Mt Gox

Rumors are swirling that Mt Gox is in trouble. The top three stories on Coindesk right now are about Mt Gox.

If the rumors are true, it’s a sad day for the Bitcoin sector as Mt Gox was the first Bitcoin company I transacted with and probably was for many of us.

But the wonderful thing about a globally distributed financial network is that if one of the nodes goes down, it doesn’t take the system down. Bitcoin’s architecture is similar to the Internet’s architecture. There is no centralized control point. No single point of failure.

Our portfolio company Coinbase and a bunch of the other leading platforms in the Bitcoin sector put out a joint statement last night. You can read it on the Coinbase blog. Here is the critical paragraph of the statement:

Bitcoin operators, whether they be exchanges, wallet services or payment providers, play a critical custodial role over the bitcoin they hold as assets for their customers. Acting as a custodian should require a high-bar, including appropriate security safeguards that are independently audited and tested on a regular basis, adequate balance sheets and reserves as commercial entities, transparent and accountable customer disclosures, and clear policies to not use customer assets for proprietary trading or for margin loans in leveraged trading.

There is a lot of venture capital being invested in the Bitcoin sector right now. Much of that investment is going into the infrastructure, processes, and technology to provide the kind of safeguards that are mentioned in that paragraph. We are witnessing the maturation of a sector and part of that will inevitably be failures, crashes, and other messes. Almost every technology that I’ve watched come into a mass adoption has gone through these sorts of growing pains. One big difference is that in addition to technology, we are also talking about people’s money when we talk about Bitcoin. To me, that doesn’t change the discussion and the implications, but it sure does amplify the emotions around it.

Full disclosure: I bought a little Bitcoin today. Not much. But I always feel good buying when there is blood in the streets in any market. It is my favorite time to buy.

Video Of The Week: The NYS DFS Bitcoin Hearings

I don’t know who is going to watch all of these panels. There were five in total. I am not sure who is going to watch this video of our panel in its entirety. However, there are a number of fascinating issues raised in this discussion. From the role of regulation in the innovation economy, to the (I think false) choice between stopping bad actors and freedom to innovate, to the way a new technology comes to market. If you have two hours this weekend, you might want to put this on your TV and let it roll.

We were panel number one. I have watched parts of all five panels. I have included links to all of them below.

Here is the second panel (alternative virtual currencies, including the developer of Litecoin).

Here is the third panel (law enforcement)

Here is the fourth panel (entrepreneurs)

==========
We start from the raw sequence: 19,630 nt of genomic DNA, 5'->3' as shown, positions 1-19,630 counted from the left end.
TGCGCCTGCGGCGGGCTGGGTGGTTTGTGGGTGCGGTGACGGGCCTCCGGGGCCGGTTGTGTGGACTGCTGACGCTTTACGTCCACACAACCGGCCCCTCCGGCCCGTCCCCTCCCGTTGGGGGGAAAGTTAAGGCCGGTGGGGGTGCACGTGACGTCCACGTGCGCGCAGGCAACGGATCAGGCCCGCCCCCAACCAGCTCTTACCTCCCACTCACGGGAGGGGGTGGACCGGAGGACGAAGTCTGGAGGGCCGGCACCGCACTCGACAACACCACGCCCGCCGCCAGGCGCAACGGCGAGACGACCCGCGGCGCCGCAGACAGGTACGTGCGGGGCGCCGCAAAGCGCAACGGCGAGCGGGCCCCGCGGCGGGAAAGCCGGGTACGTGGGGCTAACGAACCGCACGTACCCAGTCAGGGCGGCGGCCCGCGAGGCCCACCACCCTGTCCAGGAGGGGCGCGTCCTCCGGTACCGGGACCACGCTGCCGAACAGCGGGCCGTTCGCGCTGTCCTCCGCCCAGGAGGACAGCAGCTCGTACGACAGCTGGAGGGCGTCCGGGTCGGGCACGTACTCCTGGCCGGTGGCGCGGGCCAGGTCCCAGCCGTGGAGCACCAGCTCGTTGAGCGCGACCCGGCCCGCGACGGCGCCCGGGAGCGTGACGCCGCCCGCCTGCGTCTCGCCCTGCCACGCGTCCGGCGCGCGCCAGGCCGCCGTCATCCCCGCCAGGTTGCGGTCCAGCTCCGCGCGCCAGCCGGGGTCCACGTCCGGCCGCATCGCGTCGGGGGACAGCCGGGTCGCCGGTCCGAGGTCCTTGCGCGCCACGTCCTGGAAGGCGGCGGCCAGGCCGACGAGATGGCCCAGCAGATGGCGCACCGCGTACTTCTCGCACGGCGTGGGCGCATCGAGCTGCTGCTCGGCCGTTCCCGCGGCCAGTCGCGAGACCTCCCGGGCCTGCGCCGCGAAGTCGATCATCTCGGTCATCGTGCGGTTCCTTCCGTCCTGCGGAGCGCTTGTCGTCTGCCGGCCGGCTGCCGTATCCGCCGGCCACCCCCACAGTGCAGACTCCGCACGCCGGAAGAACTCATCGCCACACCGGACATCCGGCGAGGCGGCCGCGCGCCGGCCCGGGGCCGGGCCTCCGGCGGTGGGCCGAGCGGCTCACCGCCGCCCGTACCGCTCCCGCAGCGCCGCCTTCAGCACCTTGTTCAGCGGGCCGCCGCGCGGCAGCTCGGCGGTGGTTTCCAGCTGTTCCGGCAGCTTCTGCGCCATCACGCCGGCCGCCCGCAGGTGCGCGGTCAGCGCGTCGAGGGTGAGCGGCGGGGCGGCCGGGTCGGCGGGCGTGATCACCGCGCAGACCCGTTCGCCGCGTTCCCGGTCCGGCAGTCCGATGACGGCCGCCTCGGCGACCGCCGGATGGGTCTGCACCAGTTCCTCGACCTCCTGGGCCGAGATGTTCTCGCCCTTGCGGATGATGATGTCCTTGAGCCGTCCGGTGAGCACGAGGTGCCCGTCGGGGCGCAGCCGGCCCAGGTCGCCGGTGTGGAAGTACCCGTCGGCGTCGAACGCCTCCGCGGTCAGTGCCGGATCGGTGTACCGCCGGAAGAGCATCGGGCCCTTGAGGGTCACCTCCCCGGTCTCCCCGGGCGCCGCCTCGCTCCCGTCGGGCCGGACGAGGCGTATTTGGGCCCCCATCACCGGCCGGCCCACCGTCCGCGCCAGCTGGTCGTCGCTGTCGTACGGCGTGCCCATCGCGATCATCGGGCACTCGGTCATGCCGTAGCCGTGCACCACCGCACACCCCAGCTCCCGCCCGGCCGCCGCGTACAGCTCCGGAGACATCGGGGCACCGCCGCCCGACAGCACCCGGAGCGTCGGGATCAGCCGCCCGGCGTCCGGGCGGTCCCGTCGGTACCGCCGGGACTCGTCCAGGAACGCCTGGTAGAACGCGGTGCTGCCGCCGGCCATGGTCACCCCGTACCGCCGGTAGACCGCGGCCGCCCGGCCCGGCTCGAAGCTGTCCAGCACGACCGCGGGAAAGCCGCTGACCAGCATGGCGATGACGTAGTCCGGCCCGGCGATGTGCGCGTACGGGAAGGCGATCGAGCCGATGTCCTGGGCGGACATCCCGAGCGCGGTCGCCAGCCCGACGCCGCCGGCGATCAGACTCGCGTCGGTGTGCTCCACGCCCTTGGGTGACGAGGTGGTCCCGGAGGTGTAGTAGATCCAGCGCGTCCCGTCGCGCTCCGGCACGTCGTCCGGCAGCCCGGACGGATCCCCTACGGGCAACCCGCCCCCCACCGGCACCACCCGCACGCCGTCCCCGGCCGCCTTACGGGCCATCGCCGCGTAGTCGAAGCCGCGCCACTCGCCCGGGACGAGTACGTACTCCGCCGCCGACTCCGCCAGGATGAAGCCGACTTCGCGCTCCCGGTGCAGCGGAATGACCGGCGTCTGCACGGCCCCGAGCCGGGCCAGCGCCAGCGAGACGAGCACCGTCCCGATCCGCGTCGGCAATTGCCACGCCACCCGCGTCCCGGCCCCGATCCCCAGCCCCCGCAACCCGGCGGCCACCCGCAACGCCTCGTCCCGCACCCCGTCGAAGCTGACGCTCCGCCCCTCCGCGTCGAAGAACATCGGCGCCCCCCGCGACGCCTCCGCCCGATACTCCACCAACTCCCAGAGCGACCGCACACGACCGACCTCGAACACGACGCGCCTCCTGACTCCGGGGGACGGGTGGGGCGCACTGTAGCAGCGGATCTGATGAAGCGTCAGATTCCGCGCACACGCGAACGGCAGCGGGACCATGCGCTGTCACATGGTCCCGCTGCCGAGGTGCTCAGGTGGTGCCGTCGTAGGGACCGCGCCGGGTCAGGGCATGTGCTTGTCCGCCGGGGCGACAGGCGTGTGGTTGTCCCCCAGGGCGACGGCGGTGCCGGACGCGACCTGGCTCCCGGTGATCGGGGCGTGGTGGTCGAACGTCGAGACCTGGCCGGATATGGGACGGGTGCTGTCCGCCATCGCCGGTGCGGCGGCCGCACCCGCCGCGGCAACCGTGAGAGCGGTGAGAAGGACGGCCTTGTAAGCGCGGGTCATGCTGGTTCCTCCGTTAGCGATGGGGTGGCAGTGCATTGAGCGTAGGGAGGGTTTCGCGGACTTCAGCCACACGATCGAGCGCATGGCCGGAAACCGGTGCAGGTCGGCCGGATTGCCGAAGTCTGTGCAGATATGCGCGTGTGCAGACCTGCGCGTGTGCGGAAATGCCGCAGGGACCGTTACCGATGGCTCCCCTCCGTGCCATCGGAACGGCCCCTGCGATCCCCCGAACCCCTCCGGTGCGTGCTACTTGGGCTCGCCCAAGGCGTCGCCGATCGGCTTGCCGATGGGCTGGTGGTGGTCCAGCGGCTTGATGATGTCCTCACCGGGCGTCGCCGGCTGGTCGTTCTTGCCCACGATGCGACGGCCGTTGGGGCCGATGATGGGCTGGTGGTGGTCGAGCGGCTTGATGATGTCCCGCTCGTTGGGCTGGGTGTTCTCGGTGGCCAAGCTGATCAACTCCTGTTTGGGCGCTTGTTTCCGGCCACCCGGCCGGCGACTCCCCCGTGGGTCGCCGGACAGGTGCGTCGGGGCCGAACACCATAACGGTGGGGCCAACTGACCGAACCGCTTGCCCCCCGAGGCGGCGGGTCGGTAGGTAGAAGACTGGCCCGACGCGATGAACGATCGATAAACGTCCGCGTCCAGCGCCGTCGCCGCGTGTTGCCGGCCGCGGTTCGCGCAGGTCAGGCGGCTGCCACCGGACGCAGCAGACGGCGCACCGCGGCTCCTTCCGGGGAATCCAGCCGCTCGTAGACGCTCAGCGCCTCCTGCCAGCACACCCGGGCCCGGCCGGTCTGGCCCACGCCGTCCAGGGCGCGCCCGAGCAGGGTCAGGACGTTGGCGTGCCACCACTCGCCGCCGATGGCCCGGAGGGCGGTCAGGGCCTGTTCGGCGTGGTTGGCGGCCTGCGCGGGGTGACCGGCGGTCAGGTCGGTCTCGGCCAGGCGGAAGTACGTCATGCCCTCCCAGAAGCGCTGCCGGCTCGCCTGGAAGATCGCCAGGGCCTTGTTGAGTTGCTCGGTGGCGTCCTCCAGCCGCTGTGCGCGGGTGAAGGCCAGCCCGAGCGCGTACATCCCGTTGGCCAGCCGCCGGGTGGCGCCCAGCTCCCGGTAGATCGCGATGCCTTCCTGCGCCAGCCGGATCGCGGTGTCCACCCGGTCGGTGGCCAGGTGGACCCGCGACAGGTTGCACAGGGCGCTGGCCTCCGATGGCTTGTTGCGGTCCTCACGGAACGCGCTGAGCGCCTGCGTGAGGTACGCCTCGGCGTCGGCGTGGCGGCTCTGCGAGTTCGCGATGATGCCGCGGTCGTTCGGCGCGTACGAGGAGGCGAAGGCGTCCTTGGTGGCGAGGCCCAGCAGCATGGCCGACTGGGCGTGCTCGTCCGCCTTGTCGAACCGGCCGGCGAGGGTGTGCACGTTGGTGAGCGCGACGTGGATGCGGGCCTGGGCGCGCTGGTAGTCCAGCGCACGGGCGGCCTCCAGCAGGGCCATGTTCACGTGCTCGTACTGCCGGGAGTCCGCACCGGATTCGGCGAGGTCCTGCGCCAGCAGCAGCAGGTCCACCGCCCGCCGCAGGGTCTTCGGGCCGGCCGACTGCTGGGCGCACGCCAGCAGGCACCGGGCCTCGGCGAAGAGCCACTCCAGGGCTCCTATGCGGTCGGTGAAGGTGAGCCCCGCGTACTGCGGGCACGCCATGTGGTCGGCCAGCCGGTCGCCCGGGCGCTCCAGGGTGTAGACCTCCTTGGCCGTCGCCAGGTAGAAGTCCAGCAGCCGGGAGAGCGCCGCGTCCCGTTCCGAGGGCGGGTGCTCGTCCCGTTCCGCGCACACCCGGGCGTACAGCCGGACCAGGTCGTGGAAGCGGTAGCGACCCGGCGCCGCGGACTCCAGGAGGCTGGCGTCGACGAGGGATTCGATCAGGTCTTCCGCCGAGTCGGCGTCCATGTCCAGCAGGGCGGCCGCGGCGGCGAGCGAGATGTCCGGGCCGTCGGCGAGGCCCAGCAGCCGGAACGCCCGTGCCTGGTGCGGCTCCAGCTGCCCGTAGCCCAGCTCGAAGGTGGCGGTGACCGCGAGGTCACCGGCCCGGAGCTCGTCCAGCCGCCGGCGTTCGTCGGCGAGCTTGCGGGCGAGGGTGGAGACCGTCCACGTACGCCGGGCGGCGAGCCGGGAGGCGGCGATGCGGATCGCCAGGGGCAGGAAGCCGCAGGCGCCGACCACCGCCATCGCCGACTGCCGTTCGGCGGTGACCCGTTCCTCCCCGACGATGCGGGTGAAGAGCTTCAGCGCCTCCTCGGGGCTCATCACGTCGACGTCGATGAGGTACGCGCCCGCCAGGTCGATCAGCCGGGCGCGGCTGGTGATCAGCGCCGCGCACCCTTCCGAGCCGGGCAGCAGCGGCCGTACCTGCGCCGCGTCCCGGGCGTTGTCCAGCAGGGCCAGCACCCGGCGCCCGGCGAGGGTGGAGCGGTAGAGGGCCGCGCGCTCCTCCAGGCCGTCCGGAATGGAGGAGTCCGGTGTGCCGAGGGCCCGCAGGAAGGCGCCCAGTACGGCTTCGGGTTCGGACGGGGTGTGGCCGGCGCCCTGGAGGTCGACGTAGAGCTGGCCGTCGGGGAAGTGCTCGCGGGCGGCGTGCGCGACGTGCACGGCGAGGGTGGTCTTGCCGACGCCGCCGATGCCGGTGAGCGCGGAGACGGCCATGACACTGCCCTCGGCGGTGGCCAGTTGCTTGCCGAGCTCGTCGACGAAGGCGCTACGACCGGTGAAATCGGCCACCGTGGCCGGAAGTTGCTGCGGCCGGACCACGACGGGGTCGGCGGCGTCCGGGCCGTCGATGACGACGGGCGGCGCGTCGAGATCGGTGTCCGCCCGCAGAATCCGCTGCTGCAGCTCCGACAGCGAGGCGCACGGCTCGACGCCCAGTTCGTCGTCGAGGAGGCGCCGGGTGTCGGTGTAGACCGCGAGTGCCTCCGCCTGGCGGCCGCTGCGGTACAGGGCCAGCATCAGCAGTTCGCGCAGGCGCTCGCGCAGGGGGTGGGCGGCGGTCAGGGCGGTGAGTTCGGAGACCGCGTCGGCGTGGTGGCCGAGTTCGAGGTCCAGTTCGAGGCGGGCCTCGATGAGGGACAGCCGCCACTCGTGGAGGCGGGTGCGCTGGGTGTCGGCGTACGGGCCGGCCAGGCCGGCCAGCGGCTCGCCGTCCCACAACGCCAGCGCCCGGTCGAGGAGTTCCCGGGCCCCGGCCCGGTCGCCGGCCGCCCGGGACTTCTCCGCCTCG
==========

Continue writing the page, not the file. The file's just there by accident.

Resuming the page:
Here is the fifth panel (academics)

Reactions to these hearings have been all over the map. William sent me this video reaction from Andreas Antonopoulos which is worth watching if you still have time after (or instead of) watching eight hours of testimony.

Bitcoin Tuesday

There are at least three Bitcoin events that I know of in NYC today. I do not think any of them are public events but the fact that there are three in a single day is interesting to me.

This morning, NYC’s Economic Development Corporation is hosting a Bitcoin breakfast with some of the leading banks and financial services companies in NYC to discuss Bitcoin. My partner Albert will be attending that.

Also in lower manhattan, Ben Lawsky, New York State’s Superintendant of Financial Services, will be holding hearings about Bitcoin.  I have been asked to testify and will do so, at 11:30 along with Barry SilbertJeremy Liew, and maybe a couple others, in a panel of investors.

Then at 6pm this evening, in the USV event space, Wells Fargo is hosting a discussion about Bitcoin. My partner Albert will be part of the expert panel. I plan to attend the first part and then duck out to see the Knicks play the Celtics in the battle for the cellar in the east. This is a public event, but it has been sold out for weeks and if you are not already attending, unfortunately you can’t.

It certainly feels like there is a whirlwind of attention and discussion and debate about Bitcoin in the air in New York City. Last week Marc Andreessen penned a piece in the New York Times titled “Why Bitcoin Matters.” Later in the week, JP Morgan’s CEOdismissed Bitcoin on CNBC. And over the weekend, well known NYC Bitcoin entrepreneur Charlie Shrem, shown in this AVC post from this summer, was arrested for knowingly transacting in Bitcoin with drug dealers (or something close to that, the complaint is here).

So there is a lot going on at the intersection of the Bitcoin world and the world of finance and money and regulators right now. I am happy that USV is engaged and involved in these discussions. They are important and necessary.